When I meet someone in Los Angeles who is also from the Midwest, for better or for worse, I make certain assumptions about them. For example, I assume that they are less flaky than the average Angeleno, more down to earth, nicer, more hardworking, and I trust that if we were to encounter rain or snow while driving in a motor vehicle they would be able to keep me alive. I also think that because they got out of the Midwest, they are more ambitious than the average midwesterner. They decided that they were going to follow their dream and were willing to be a so called small sunfish in the big LA pond instead of a large trout in the local Minneapolis, Milwaukee or Iowa City waters. (I also wonder if they, might not be quite as good a person as my friends who stayed closer to home and are now caring for their children and elderly parents — just as I wonder this about myself.) Since they’re from the Midwest, they are probably also less well connected. Like, unless it’s the child of Ethan or Joel Coen, their parents aren’t going to be major directors. If they are from the upper Midwest, they probably got a good public school education. Reading this all through, I think to myself, wow, maybe this is not cool. If I had this many unquestioned stereotypes about people of other ethnicities or women, it would be a definite problem. Just how unquestioned are these Midwest stereotypes I hold? I’ll tell you, if I met a Midwesterner on set here in LA who was a complete a-hole, I would be surprised, then pissed and then disown them from my Midwest cohort. They probably wouldn’t notice, because I’ve actually never gotten around to organizing bowling with said cohort, but I would have disowned them nonetheless.
When people from Los Angeles meet me, I can see in their eyes that they don’t quite get me. I’ve been in several meetings with Hollywood types that ended with them giving me a dismissive smile, and me taking that as a cue to thank them for their time. I think it all comes down to sense of humor. I’m not sure if I have figured out what the Angeleno sense of humor consists of, but I can tell you it isn’t nearly self-deprecating enough for my taste. My funniest jokes are always on myself. Like this joke, have you heard it? The one where I will write a blog weekly and anyone and everyone will read it? Hilarious! (See? That was a Midwestern sensibility. It doesn’t matter if you laugh. I know it’s funny and I am laughing to the bank. So what if I’m only depositing quarters?!)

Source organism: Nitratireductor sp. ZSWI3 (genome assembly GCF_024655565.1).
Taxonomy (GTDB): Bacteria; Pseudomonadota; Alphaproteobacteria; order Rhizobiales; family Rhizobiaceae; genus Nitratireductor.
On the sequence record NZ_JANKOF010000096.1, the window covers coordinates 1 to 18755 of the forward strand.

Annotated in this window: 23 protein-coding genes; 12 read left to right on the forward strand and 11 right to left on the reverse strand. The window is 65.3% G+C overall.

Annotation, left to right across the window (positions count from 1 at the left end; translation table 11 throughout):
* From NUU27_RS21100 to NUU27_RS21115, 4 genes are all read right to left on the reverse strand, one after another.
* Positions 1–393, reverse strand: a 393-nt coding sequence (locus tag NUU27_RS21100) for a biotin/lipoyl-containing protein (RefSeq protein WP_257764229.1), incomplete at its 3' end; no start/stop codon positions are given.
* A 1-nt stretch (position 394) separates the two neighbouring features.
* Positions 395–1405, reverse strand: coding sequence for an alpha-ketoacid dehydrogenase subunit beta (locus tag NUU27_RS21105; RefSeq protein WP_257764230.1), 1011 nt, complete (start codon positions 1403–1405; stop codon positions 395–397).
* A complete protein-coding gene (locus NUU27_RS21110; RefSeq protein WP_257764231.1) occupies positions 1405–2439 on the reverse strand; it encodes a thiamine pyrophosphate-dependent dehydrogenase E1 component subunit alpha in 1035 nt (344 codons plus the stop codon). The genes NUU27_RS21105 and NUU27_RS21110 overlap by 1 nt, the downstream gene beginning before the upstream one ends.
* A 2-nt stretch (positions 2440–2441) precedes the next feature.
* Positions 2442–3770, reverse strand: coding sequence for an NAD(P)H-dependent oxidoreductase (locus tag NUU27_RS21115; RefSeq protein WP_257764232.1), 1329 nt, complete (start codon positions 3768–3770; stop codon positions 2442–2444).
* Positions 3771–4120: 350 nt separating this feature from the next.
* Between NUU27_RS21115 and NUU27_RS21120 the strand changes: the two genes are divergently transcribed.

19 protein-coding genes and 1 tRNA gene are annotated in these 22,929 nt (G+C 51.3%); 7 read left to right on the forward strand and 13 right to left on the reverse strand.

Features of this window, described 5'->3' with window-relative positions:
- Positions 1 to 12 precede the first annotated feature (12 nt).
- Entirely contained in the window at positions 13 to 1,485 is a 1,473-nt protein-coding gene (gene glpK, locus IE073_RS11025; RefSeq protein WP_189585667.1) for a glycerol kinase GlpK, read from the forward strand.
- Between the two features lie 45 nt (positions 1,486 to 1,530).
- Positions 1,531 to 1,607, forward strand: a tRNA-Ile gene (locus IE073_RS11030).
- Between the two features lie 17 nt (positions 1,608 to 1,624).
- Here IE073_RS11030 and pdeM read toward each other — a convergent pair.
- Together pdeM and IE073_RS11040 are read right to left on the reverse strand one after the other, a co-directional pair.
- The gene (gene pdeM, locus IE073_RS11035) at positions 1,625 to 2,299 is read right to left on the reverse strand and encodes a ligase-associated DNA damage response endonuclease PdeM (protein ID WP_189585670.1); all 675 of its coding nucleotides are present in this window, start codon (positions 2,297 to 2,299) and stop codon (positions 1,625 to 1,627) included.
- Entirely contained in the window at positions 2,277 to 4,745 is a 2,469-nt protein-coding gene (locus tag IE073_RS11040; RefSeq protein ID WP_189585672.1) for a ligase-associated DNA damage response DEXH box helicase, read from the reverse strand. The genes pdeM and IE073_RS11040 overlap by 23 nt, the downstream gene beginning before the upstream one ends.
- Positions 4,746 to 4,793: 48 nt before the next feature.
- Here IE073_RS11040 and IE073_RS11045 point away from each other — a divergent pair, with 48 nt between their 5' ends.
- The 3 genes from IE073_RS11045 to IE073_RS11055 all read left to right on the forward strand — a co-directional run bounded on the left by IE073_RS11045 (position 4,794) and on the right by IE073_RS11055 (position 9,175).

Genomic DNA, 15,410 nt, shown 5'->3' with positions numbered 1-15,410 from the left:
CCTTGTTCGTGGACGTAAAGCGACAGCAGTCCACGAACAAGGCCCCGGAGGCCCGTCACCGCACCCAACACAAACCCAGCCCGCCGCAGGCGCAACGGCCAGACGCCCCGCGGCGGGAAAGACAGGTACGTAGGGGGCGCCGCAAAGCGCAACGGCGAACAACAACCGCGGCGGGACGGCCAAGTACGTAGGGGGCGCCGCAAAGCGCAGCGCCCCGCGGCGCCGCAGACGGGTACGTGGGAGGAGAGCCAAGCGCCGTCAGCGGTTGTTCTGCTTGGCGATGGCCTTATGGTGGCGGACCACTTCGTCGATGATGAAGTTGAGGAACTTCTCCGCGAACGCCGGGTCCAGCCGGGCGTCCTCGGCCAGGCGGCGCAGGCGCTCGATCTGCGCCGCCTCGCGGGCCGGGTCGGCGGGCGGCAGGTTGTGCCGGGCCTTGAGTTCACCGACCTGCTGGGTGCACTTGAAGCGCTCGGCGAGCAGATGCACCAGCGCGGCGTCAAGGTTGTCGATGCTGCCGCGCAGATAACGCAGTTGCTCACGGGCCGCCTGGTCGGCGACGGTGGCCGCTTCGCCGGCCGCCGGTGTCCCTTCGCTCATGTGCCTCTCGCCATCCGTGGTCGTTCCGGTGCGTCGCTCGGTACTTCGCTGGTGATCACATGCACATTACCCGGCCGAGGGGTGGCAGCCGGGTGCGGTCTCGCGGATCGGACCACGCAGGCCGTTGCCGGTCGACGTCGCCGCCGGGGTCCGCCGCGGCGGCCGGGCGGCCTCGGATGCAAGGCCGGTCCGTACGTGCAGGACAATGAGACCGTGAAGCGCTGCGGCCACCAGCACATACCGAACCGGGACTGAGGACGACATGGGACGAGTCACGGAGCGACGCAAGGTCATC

This self-deprecating sense of humor comes from anxiety at being in the spotlight. It’s something that has to be unlearned, it seems, to (again) “make it” in “the industry”, if I can judge from recent conversations and even trainings on making your personal brand, social media, putting yourself out there. You have to be relentless. You have to put out the positive so you will attract the positive. You have to be willing to invite everyone you know and even people you don’t know to “like” your new Facebook page or share your latest YouTube video. In the Midwest, especially if you are a Midwestern daughter, you can’t brag about yourself and your accomplishments. It brings bad luck, or something. If nothing else, you are seen as full of yourself. And you can’t be seen as full of yourself! You will be shunned. Or something. So you make fun of yourself. You are constantly aware that any success could be short lived. This may be in part due to the weather, which is changeable and wildly ranging in temperature. If it’s beautiful out, you thank the higher power, and you know that you only have two more months before it drops below zero again.
So what is the moral of this story, anyway? It’s not that much of a story, more of a musing, but I think the moral is that despite the apparent lack of preparation for Los Angeles living I received in the Midwest, I actually had the perfect preparation to weather the storm of the Hollywood early years. I was raised to be persistent and work hard, not to take things for granted, to treat everyone with respect (you never know if the receptionist will turn out to be the one who lands the next big pilot deal), and to laugh at myself. That part about telling everyone how great I am for whatever position I’m up for, now that I’m in LA (and with enough of the aforementioned therapy) I’m sure I’ll get there eventually!